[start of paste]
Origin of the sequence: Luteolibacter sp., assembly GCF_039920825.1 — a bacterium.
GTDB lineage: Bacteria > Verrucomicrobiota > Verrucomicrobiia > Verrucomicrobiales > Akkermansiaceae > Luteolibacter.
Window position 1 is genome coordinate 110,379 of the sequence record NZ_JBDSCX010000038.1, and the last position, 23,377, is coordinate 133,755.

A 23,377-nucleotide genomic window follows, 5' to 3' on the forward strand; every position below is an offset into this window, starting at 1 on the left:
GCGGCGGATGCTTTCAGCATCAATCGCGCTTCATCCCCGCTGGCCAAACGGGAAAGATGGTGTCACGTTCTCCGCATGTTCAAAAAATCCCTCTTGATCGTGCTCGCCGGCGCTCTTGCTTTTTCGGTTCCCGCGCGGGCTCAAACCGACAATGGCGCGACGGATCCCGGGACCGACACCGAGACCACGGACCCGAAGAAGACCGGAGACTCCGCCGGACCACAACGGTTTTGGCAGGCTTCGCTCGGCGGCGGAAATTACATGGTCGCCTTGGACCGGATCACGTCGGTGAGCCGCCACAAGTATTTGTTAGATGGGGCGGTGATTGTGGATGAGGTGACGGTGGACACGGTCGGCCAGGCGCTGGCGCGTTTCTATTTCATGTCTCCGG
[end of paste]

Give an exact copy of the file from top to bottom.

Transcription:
Origin of the sequence: Luteolibacter sp., assembly GCF_039920825.1 — a bacterium.
GTDB lineage: Bacteria > Verrucomicrobiota > Verrucomicrobiia > Verrucomicrobiales > Akkermansiaceae > Luteolibacter.
Window position 1 is genome coordinate 110,379 of the sequence record NZ_JBDSCX010000038.1, and the last position, 23,377, is coordinate 133,755.

A 23,377-nucleotide genomic window follows, 5' to 3' on the forward strand; every position below is an offset into this window, starting at 1 on the left:
GCGGCGGATGCTTTCAGCATCAATCGCGCTTCATCCCCGCTGGCCAAACGGGAAAGATGGTGTCACGTTCTCCGCATGTTCAAAAAATCCCTCTTGATCGTGCTCGCCGGCGCTCTTGCTTTTTCGGTTCCCGCGCGGGCTCAAACCGACAATGGCGCGACGGATCCCGGGACCGACACCGAGACCACGGACCCGAAGAAGACCGGAGACTCCGCCGGACCACAACGGTTTTGGCAGGCTTCGCTCGGCGGCGGAAATTACATGGTCGCCTTGGACCGGATCACGTCGGTGAGCCGCCACAAGTATTTGTTAGATGGGGCGGTGATTGTGGATGAGGTGACGGTGGACACGGTCGGCCAGGCGCTGGCGCGTTTCTATTTCATGTCTCCGG